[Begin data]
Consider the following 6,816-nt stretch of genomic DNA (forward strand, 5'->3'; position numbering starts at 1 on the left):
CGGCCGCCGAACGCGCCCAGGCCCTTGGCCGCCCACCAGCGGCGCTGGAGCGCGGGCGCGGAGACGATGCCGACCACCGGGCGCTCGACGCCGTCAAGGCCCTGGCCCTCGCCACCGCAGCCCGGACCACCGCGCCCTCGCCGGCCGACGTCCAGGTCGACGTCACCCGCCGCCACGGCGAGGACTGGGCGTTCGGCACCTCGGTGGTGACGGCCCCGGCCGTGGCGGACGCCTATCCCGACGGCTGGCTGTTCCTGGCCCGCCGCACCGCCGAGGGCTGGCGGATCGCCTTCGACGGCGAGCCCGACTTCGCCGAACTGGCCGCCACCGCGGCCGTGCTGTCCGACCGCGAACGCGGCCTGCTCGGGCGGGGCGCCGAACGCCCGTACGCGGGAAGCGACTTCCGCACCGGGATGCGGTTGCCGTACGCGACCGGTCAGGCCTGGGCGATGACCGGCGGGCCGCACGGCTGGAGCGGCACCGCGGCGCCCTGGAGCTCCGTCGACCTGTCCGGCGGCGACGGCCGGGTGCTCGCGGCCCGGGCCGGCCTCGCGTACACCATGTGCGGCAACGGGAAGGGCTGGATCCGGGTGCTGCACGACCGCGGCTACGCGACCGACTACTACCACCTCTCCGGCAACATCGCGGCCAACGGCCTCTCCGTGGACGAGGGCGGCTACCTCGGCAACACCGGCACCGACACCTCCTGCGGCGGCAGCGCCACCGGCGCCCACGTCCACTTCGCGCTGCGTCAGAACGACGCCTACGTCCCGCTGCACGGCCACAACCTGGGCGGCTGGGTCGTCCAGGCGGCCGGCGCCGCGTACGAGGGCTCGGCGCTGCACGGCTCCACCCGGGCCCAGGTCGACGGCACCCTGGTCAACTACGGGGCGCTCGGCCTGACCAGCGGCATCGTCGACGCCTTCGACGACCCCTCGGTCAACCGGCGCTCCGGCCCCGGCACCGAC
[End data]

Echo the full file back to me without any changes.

Consider the following 6,816-nt stretch of genomic DNA (forward strand, 5'->3'; position numbering starts at 1 on the left):
CGGCCGCCGAACGCGCCCAGGCCCTTGGCCGCCCACCAGCGGCGCTGGAGCGCGGGCGCGGAGACGATGCCGACCACCGGGCGCTCGACGCCGTCAAGGCCCTGGCCCTCGCCACCGCAGCCCGGACCACCGCGCCCTCGCCGGCCGACGTCCAGGTCGACGTCACCCGCCGCCACGGCGAGGACTGGGCGTTCGGCACCTCGGTGGTGACGGCCCCGGCCGTGGCGGACGCCTATCCCGACGGCTGGCTGTTCCTGGCCCGCCGCACCGCCGAGGGCTGGCGGATCGCCTTCGACGGCGAGCCCGACTTCGCCGAACTGGCCGCCACCGCGGCCGTGCTGTCCGACCGCGAACGCGGCCTGCTCGGGCGGGGCGCCGAACGCCCGTACGCGGGAAGCGACTTCCGCACCGGGATGCGGTTGCCGTACGCGACCGGTCAGGCCTGGGCGATGACCGGCGGGCCGCACGGCTGGAGCGGCACCGCGGCGCCCTGGAGCTCCGTCGACCTGTCCGGCGGCGACGGCCGGGTGCTCGCGGCCCGGGCCGGCCTCGCGTACACCATGTGCGGCAACGGGAAGGGCTGGATCCGGGTGCTGCACGACCGCGGCTACGCGACCGACTACTACCACCTCTCCGGCAACATCGCGGCCAACGGCCTCTCCGTGGACGAGGGCGGCTACCTCGGCAACACCGGCACCGACACCTCCTGCGGCGGCAGCGCCACCGGCGCCCACGTCCACTTCGCGCTGCGTCAGAACGACGCCTACGTCCCGCTGCACGGCCACAACCTGGGCGGCTGGGTCGTCCAGGCGGCCGGCGCCGCGTACGAGGGCTCGGCGCTGCACGGCTCCACCCGGGCCCAGGTCGACGGCACCCTGGTCAACTACGGGGCGCTCGGCCTGACCAGCGGCATCGTCGACGCCTTCGACGACCCCTCGGTCAACCGGCGCTCCGGCCCCGGCACCGAC